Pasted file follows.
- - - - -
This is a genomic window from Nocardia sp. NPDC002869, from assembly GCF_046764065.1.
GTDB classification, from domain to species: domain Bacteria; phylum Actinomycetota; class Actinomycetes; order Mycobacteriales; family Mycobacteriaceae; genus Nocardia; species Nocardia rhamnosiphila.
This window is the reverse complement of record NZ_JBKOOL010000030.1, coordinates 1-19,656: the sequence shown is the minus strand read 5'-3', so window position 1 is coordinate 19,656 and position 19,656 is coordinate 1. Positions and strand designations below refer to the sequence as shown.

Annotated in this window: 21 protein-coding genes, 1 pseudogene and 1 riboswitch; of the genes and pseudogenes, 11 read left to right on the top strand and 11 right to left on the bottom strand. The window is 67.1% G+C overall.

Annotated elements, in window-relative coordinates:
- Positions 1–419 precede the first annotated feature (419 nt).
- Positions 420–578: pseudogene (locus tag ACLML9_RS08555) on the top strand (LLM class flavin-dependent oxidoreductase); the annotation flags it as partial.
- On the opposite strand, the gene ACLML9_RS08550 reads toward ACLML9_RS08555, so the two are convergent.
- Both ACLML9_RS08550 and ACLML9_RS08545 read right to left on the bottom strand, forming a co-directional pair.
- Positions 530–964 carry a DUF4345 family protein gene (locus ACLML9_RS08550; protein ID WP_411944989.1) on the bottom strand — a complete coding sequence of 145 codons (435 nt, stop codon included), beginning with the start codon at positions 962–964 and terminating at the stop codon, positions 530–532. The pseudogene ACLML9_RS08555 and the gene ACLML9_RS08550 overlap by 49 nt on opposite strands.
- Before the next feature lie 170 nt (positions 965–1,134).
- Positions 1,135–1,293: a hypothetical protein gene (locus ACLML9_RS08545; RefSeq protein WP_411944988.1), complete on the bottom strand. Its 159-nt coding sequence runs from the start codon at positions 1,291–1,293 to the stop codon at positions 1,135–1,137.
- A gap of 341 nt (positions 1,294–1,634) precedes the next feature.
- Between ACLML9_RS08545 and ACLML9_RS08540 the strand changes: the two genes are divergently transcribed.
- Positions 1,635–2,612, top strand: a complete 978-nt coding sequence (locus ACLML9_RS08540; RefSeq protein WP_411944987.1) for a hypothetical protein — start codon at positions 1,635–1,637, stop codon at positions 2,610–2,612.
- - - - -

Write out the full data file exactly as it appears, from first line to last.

This is a genomic window from Nocardia sp. NPDC002869, from assembly GCF_046764065.1.
GTDB classification, from domain to species: domain Bacteria; phylum Actinomycetota; class Actinomycetes; order Mycobacteriales; family Mycobacteriaceae; genus Nocardia; species Nocardia rhamnosiphila.
This window is the reverse complement of record NZ_JBKOOL010000030.1, coordinates 1-19,656: the sequence shown is the minus strand read 5'-3', so window position 1 is coordinate 19,656 and position 19,656 is coordinate 1. Positions and strand designations below refer to the sequence as shown.

Annotated in this window: 21 protein-coding genes, 1 pseudogene and 1 riboswitch; of the genes and pseudogenes, 11 read left to right on the top strand and 11 right to left on the bottom strand. The window is 67.1% G+C overall.

Annotated elements, in window-relative coordinates:
- Positions 1–419 precede the first annotated feature (419 nt).
- Positions 420–578: pseudogene (locus tag ACLML9_RS08555) on the top strand (LLM class flavin-dependent oxidoreductase); the annotation flags it as partial.
- On the opposite strand, the gene ACLML9_RS08550 reads toward ACLML9_RS08555, so the two are convergent.
- Both ACLML9_RS08550 and ACLML9_RS08545 read right to left on the bottom strand, forming a co-directional pair.
- Positions 530–964 carry a DUF4345 family protein gene (locus ACLML9_RS08550; protein ID WP_411944989.1) on the bottom strand — a complete coding sequence of 145 codons (435 nt, stop codon included), beginning with the start codon at positions 962–964 and terminating at the stop codon, positions 530–532. The pseudogene ACLML9_RS08555 and the gene ACLML9_RS08550 overlap by 49 nt on opposite strands.
- Before the next feature lie 170 nt (positions 965–1,134).
- Positions 1,135–1,293: a hypothetical protein gene (locus ACLML9_RS08545; RefSeq protein WP_411944988.1), complete on the bottom strand. Its 159-nt coding sequence runs from the start codon at positions 1,291–1,293 to the stop codon at positions 1,135–1,137.
- A gap of 341 nt (positions 1,294–1,634) precedes the next feature.
- Between ACLML9_RS08545 and ACLML9_RS08540 the strand changes: the two genes are divergently transcribed.
- Positions 1,635–2,612, top strand: a complete 978-nt coding sequence (locus ACLML9_RS08540; RefSeq protein WP_411944987.1) for a hypothetical protein — start codon at positions 1,635–1,637, stop codon at positions 2,610–2,612.